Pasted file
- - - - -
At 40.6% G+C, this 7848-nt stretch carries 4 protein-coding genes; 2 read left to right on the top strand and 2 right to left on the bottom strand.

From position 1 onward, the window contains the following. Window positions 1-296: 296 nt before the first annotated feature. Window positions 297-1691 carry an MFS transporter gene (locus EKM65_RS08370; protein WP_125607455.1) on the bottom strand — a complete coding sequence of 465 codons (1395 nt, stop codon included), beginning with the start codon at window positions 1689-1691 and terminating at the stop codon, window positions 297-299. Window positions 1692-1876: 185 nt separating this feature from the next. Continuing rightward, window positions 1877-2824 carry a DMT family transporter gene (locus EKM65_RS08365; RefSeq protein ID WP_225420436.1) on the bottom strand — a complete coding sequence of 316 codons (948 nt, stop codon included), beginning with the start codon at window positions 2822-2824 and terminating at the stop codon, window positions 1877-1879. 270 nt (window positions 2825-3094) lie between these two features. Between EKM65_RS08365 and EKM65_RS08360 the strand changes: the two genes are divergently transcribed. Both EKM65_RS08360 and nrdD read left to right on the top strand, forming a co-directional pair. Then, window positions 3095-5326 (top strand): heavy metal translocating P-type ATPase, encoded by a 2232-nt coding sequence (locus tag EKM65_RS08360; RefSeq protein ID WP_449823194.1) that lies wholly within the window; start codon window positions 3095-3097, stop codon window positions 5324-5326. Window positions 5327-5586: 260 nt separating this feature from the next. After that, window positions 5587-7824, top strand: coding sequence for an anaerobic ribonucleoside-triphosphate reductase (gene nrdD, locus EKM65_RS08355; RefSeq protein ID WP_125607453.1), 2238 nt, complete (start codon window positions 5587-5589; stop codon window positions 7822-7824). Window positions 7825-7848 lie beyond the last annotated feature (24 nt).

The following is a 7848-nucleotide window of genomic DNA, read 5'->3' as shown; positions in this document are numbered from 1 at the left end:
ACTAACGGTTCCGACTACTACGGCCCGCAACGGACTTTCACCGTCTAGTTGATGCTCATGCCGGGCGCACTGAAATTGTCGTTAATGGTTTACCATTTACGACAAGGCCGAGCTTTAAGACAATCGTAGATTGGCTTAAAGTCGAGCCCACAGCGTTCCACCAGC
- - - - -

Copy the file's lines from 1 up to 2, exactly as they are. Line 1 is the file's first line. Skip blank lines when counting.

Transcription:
At 40.6% G+C, this 7848-nt stretch carries 4 protein-coding genes; 2 read left to right on the top strand and 2 right to left on the bottom strand.

From position 1 onward, the window contains the following. Window positions 1-296: 296 nt before the first annotated feature. Window positions 297-1691 carry an MFS transporter gene (locus EKM65_RS08370; protein WP_125607455.1) on the bottom strand — a complete coding sequence of 465 codons (1395 nt, stop codon included), beginning with the start codon at window positions 1689-1691 and terminating at the stop codon, window positions 297-299. Window positions 1692-1876: 185 nt separating this feature from the next. Continuing rightward, window positions 1877-2824 carry a DMT family transporter gene (locus EKM65_RS08365; RefSeq protein ID WP_225420436.1) on the bottom strand — a complete coding sequence of 316 codons (948 nt, stop codon included), beginning with the start codon at window positions 2822-2824 and terminating at the stop codon, window positions 1877-1879. 270 nt (window positions 2825-3094) lie between these two features. Between EKM65_RS08365 and EKM65_RS08360 the strand changes: the two genes are divergently transcribed. Both EKM65_RS08360 and nrdD read left to right on the top strand, forming a co-directional pair. Then, window positions 3095-5326 (top strand): heavy metal translocating P-type ATPase, encoded by a 2232-nt coding sequence (locus tag EKM65_RS08360; RefSeq protein ID WP_449823194.1) that lies wholly within the window; start codon window positions 3095-3097, stop codon window positions 5324-5326. Window positions 5327-5586: 260 nt separating this feature from the next. After that, window positions 5587-7824, top strand: coding sequence for an anaerobic ribonucleoside-triphosphate reductase (gene nrdD, locus EKM65_RS08355; RefSeq protein ID WP_125607453.1), 2238 nt, complete (start codon window positions 5587-5589; stop codon window positions 7822-7824). Window positions 7825-7848 lie beyond the last annotated feature (24 nt).